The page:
Losing third stringer Ian Clark while gaining assets like Nick Young and Omri Casspi during the offseason circus, the Golden State Warriors have remained as the team to beat in the Western Conference, not to mention in the entire NBA. There's no denying that the reigning champs are poised to win it all for the second straight season.
Just look at the league's annual general manager survey. The Dubs got a whopping 93% vote to repeat. Safe to say, those guys know what they're talking about. Never mind that they've lost a few preseason games, never mind KD's social media snafu, no one is overtaking the Bay Area Ballers as the West's top seed.
So, is there anyone who can truly give them a run for their money in their conference? Take a closer look at the three closest challengers and find out who is the best in the West next to the mighty Warriors.
Leading San Antonio's charge is the best two-way player in the game, Kawhi Leonard. From what we learned last season, The Klaw is as much of a beast with the ball as he is on the other end of the court. He looked unstoppable on many occasions, which also made room for Spurs snipers Danny Green and Patty Mills to launch and connect. Ultimately, Kawhi is the reason why Coach Pop's version of the pace-and-space is quite formidable. Once again, San Antonio is going to rely heavily on Kawhi.
This time, though, more help might be on the way. A firepower boost is expected upon the addition of standout swingman Rudy Gay, a redemption year by LaMarcus Aldridge, and a successful comeback from Tony Parker. Their real trump card, however, is their defense. Limiting their opponents to 98 ppg with a 7 ppg winning margin, they topped the league in that department last year. We're betting on the Silver and Black to be the same defensive monsters this time.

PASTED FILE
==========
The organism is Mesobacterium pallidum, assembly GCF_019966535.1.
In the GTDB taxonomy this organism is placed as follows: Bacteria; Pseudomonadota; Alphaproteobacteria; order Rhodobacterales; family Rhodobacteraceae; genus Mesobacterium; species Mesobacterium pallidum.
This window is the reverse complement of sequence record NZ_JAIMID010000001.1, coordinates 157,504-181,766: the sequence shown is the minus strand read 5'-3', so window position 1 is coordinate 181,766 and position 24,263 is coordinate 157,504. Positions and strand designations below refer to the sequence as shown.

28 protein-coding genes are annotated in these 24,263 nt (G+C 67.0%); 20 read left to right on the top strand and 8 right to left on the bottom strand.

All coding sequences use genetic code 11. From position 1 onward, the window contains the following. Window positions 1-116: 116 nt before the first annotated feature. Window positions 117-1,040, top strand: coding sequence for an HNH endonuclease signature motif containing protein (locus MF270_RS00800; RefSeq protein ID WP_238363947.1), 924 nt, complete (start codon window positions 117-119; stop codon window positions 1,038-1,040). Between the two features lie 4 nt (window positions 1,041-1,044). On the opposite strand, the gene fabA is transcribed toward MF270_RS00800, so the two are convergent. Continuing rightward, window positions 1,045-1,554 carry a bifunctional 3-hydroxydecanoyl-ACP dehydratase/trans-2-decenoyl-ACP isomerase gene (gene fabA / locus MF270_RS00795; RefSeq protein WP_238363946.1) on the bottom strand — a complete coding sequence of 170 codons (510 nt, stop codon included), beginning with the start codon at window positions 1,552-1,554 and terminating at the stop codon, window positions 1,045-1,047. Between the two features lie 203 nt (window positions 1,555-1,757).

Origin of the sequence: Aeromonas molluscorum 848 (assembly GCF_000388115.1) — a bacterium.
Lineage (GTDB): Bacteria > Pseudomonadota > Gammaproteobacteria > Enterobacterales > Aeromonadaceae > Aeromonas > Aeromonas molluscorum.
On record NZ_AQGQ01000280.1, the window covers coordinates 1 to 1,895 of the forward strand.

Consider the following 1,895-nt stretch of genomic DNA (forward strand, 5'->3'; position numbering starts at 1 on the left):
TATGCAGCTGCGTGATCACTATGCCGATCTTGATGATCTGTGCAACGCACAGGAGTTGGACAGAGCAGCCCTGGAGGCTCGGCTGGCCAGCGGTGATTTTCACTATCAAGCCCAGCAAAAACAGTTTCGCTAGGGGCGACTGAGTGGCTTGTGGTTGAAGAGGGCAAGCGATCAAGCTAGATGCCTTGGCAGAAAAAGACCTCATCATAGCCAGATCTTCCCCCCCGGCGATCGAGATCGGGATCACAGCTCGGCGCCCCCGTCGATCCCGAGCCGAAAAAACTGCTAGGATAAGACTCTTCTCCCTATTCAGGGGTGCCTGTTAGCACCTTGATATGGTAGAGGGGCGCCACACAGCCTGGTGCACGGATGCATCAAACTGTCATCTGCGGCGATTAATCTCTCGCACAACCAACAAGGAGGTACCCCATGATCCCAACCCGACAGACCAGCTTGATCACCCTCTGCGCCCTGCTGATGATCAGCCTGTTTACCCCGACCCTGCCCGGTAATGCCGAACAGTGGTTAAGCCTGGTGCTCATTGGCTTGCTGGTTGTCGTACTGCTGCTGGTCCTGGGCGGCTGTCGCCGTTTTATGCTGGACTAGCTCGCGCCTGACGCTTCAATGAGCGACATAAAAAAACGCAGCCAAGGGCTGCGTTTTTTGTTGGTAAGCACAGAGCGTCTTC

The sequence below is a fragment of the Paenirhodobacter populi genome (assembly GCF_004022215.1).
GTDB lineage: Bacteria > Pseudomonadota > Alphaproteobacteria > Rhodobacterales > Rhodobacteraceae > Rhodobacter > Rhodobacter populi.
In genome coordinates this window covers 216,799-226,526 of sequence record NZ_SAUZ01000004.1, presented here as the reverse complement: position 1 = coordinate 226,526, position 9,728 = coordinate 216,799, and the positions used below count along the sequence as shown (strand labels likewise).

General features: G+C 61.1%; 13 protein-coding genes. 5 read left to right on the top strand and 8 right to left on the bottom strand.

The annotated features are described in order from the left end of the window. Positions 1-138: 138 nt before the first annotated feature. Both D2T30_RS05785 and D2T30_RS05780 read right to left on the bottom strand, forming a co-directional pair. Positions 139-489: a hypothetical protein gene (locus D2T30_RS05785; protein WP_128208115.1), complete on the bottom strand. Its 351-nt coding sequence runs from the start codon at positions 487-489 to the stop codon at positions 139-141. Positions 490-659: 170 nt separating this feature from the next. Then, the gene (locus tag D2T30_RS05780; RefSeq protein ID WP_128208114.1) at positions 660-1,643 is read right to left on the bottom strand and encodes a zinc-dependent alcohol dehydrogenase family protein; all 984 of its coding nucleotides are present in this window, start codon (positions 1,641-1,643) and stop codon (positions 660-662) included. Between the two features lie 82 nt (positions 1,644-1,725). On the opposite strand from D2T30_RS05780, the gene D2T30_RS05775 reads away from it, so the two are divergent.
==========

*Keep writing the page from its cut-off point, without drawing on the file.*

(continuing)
First, Gay, being automatic as a secondary or even a tertiary option will take the Spurs to a higher level. If he can maintain or just stay in the vicinity of his 18 ppg career average while playing within the confines of Pop's system, Spurs fans are going to have the time of their lives. Second, Parker must stay healthy. He's projected to return on December and he must find ways to stay off the injured list. As much as we love Mills, we really can't depend on him to be the lead floor general of this elite team.
Verdict: If none of the key players get hurt, we see another 60-win season for the Spurs, which is good enough for the second-best record in the league behind the Dubs. Their perennial excellence is more than enough proof that they are capable of playing like legit contenders.
Give Mike D'Antoni James Harden and a bunch of long distance bombers, and you've got a team that's an absolute offensive juggernaut. Give D'Antoni Harden and Chris Paul a bunch of long distance bombers, and you've got a team with a nuclear offense. That's what the head coach is counting on, in his efforts to give the Rockets a realistic shot at dethroning Golden State. Houston gave up a lot, like 30 people, including some of the fans, just to land CP3, but the core of the offense, which includes Eric Gordon, Ryan Anderson and Trevor Ariza, is still intact.